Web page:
BY BARRY WARNER
As the uses of science and technology expand in today’s job market, the United States will need a consistent supply of engineers, scientists and mathematicians to graduate from college in order to remain competitive in the world’s marketplace. Students introduced to pre-engineering courses and techniques to solve real-world problems in Rockland County’s schools will be better prepared for higher-learning challenges.
At Tappan Zee High School, teacher Nick DeSantis said, “In this civil engineering and architecture course, students are making renderings of a shed. The activity is used to introduce the design process that an architect of civil engineer would use employing 3D modeling software. Students want to be challenged and they are very creative. The job outlook is good regarding civil engineering, such as building the new Tappan Zee Bridge and green technology, such as solar and wind power.”
Principal Jennifer Amos said, “The ‘Project lead the Way’ pre-engineering program is used to create 21st century thinkers. Students are successfully using technical tools to enter the global workforce. Soft skills being employed include team work, cooperation and collaboration.” Student Eli said, “I chose this course because I am interested in learning about engineering and using the computer software to create the unified structure of the shed containing the roof, walls, windows and floor.” Student Jake said, “I am interested in the field of engineering, because I enjoy making things and using the software to create the shed, which is a real-life experience.”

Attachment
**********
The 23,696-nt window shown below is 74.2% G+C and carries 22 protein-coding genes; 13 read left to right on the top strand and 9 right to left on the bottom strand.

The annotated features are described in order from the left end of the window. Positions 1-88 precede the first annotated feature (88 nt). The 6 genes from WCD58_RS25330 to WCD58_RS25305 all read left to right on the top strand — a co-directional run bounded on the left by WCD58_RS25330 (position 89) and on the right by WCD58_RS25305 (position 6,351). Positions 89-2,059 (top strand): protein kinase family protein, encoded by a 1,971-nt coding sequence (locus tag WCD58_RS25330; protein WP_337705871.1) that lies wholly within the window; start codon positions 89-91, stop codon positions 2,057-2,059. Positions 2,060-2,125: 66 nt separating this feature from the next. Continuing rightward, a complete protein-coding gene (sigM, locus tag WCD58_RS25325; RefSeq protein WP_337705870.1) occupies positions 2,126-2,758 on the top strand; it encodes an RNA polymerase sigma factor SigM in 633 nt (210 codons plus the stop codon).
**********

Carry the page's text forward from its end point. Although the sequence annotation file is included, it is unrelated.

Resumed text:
Tom Mullane, marine science teacher at Pearl River High School said, “Students seined for fish off the Piermont pier during ‘A Day in the Life of the Hudson.’ They caught the wriggling fish, identified them and returned them to the river. Activities involved checking the salinity and temperature of the water plus collecting sediment samples. The data collected provided scientist at Lamont-Doherty Labs a snapshot of the Hudson River. After the school day, the marine science club members observe the fish from tanks in the lab, use guides to identify them plus measure the turbidity, pH and dissolved oxygen of the tank water.”
Student Felicia said, “I enjoy the wide range of experiences with the marine organisms, plus I take care of the fish in the tanks.” Student Shannon said, “I enjoyed going into the Hudson River seining for the fish and using the field guides to identify them.”
At Suffern High School, engineering teacher George Mugno said, “Students are designing their own simple machines investigation lab using the inclined plane, wheels, axles and weights to measure mechanical advantage. The skills involve setting up a procedure, obtaining the materials, calculating the expected result, using mathematical ratios and working as a team.” Student Megan said, “This is a good course, because I am learning about pulleys, levers, formulas for mechanical advantage and I am interested in becoming an engineer.”